Who Gets the Car in a Divorce?

How to divide marital assets is one of the top goals of any separation agreement.  Separating and divorcing couples need to divide household items, cash, debts and many other assets.

One of the biggest assets after the house will likely be any automobiles the couple owns. Some may think that it is as easy as just saying, “You get the car you’ve been driving and I get the car I’ve been driving”.  Assume that each car is paid for in full, and worth $10,000 each. One spouse gets car A and the other spouse gets car B.  Easy, right?

Unfortunately, when sorting out the case of who gets the car in a divorce, it’s not always that simple.

Determining the Worth of a Car

First, each car needs to be valued.  That is simple; there are many online valuation tools.  There is the Kelley Blue Book, Edmunds, and other similar valuation tools.  Be aware though, a car’s resell value will likely differ from its loan value or trade-in value.  And, if there is money owed on the car, then that debt needs to calculated into the overall division of assets and liabilities, aka equitable distribution. The matter gets a little more complicated if one of the cars is “upside down”, worth less than what is owed.  Thought needs to be given to this situation: is it better to keep that car?  roll that debt over into another car?  Perhaps the parties need to downsize and economize with their autos?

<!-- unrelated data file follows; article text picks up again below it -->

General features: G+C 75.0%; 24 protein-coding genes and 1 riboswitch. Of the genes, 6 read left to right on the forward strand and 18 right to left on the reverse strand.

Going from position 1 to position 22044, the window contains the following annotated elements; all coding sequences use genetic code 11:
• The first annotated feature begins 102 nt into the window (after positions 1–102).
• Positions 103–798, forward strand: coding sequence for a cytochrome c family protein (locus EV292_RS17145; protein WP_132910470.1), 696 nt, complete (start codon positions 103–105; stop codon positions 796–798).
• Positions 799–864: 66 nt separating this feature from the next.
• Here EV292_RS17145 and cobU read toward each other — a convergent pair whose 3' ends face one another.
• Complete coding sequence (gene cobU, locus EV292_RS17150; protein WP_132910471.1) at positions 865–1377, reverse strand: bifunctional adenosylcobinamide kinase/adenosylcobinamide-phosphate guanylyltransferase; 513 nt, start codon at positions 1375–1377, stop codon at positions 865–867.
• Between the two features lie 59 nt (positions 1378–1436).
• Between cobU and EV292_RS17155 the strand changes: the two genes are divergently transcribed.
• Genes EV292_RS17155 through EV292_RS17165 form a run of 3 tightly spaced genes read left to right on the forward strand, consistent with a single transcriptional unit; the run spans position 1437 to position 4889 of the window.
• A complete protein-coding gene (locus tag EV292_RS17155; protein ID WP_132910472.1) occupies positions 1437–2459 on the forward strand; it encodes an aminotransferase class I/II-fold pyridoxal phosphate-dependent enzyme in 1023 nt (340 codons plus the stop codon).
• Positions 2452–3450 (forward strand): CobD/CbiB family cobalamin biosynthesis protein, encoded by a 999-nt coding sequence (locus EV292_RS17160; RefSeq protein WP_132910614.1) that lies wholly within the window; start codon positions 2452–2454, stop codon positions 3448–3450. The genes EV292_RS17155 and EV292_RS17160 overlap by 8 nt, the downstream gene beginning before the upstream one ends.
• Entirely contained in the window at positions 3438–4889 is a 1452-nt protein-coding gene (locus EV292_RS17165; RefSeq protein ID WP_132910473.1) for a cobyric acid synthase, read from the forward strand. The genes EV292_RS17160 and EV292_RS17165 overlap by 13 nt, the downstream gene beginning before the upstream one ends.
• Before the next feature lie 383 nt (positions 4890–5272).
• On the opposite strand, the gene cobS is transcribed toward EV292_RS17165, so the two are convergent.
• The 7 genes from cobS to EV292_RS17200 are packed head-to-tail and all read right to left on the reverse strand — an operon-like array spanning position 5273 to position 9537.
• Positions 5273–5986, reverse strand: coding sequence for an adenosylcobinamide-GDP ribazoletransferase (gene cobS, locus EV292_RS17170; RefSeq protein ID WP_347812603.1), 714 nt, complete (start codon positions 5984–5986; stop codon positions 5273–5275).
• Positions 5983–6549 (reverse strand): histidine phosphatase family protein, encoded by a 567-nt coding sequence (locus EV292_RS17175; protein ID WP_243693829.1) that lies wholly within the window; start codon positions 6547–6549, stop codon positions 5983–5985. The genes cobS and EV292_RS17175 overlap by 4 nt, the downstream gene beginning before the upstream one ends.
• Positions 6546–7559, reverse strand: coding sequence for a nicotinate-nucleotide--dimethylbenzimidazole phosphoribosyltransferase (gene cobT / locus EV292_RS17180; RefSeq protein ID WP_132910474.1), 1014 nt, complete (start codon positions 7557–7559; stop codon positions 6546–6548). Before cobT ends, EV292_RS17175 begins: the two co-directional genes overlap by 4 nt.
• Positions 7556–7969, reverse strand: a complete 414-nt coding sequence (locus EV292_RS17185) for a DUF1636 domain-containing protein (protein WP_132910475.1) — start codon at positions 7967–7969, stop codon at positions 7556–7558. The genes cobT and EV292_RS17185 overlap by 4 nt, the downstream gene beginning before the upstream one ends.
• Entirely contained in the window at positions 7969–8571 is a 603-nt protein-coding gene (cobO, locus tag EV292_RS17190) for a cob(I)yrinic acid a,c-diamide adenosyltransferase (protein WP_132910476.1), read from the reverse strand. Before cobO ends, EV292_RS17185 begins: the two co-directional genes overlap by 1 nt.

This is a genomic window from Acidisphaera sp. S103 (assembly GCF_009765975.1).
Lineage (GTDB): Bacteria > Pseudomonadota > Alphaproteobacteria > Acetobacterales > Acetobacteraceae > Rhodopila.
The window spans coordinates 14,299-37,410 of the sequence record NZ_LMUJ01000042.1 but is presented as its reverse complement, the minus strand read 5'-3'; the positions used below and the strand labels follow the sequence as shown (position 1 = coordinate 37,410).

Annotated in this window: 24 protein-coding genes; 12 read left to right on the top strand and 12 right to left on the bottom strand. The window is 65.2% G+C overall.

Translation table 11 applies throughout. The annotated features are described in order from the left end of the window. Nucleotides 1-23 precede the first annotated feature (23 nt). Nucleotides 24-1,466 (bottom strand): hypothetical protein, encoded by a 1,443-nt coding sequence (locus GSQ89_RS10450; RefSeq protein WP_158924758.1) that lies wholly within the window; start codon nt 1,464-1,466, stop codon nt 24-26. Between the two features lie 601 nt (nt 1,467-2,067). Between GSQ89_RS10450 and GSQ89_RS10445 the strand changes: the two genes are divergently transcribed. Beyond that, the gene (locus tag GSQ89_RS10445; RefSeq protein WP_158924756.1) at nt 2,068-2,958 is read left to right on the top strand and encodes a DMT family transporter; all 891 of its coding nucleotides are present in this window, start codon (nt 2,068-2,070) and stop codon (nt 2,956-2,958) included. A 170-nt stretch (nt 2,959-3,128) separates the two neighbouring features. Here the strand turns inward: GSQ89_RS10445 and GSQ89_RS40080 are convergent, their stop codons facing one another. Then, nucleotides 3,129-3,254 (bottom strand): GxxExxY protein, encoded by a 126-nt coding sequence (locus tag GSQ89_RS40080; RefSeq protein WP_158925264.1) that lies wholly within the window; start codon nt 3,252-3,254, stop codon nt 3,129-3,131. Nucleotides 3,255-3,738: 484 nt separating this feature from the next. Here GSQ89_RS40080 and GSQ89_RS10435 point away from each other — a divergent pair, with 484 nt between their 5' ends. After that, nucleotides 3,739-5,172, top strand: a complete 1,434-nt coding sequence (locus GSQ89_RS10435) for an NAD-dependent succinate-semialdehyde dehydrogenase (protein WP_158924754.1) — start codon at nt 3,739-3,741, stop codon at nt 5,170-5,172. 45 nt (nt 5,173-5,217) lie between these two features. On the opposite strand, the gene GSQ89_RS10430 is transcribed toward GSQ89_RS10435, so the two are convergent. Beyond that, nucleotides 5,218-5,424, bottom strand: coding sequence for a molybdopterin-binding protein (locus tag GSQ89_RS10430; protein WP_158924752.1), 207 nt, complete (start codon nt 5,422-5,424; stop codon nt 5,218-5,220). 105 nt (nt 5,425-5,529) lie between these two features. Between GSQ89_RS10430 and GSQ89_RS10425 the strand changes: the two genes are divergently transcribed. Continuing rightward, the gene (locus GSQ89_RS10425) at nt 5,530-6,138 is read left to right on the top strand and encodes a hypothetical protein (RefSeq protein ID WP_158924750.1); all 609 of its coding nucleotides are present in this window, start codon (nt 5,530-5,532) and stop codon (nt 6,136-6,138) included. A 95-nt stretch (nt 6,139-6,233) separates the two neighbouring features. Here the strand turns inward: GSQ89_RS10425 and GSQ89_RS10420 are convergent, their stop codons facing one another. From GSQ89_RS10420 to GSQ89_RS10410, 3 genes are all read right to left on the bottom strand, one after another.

Another complication can arise if one spouse is the only party listed on the car loan, but the other spouse wants that car.  If one spouse wants to retain the car in the divorce that he or she has been driving and using but the car loan is in the other’s spouse name, there are some options.  (Note-we can’t obligate an ex on a car loan.)

The car loan could be paid off or satisfied.  Those monies need to be tracked in the overall property distribution.  Another option could be the party who wants to keep the car can re-finance it in his or her name.  There may be another family member, a parent or sibling, who could help that person qualify for a new car loan.

Divorcing parties need to realize that refinancing or paying off that loan are the only ways to “remove” oneself from a car loan.  Naively, some folks think that they can contact the creditor and just remove themselves from a car loan.  Creditors are not going to remove a party from financial liability until the debt has been satisfied.

What Other Options Are There?

Another option is for the parties to sell the car(s) and divide the proceeds.  Hopefully enough is netted to buy another car and/or make a down payment for another vehicle.

This information is often applicable for other motorized items:  motorcycles, boats, jet skis, and ATV’s.

A related issue will also be insurance on these items.  Each spouse will need to obtain their own separate automobile insurance.  A divorcing couple needs to also address how repairs and upkeep expenses will be handled during the separation.

Other than one’s home, a person’s car is typically that person’s largest and most valuable asset.  Great care needs to be given to how to divide the cars in a divorce. If you find you are having trouble, contact us for a referral or to schedule a consultation with an attorney at 919-787-6668.

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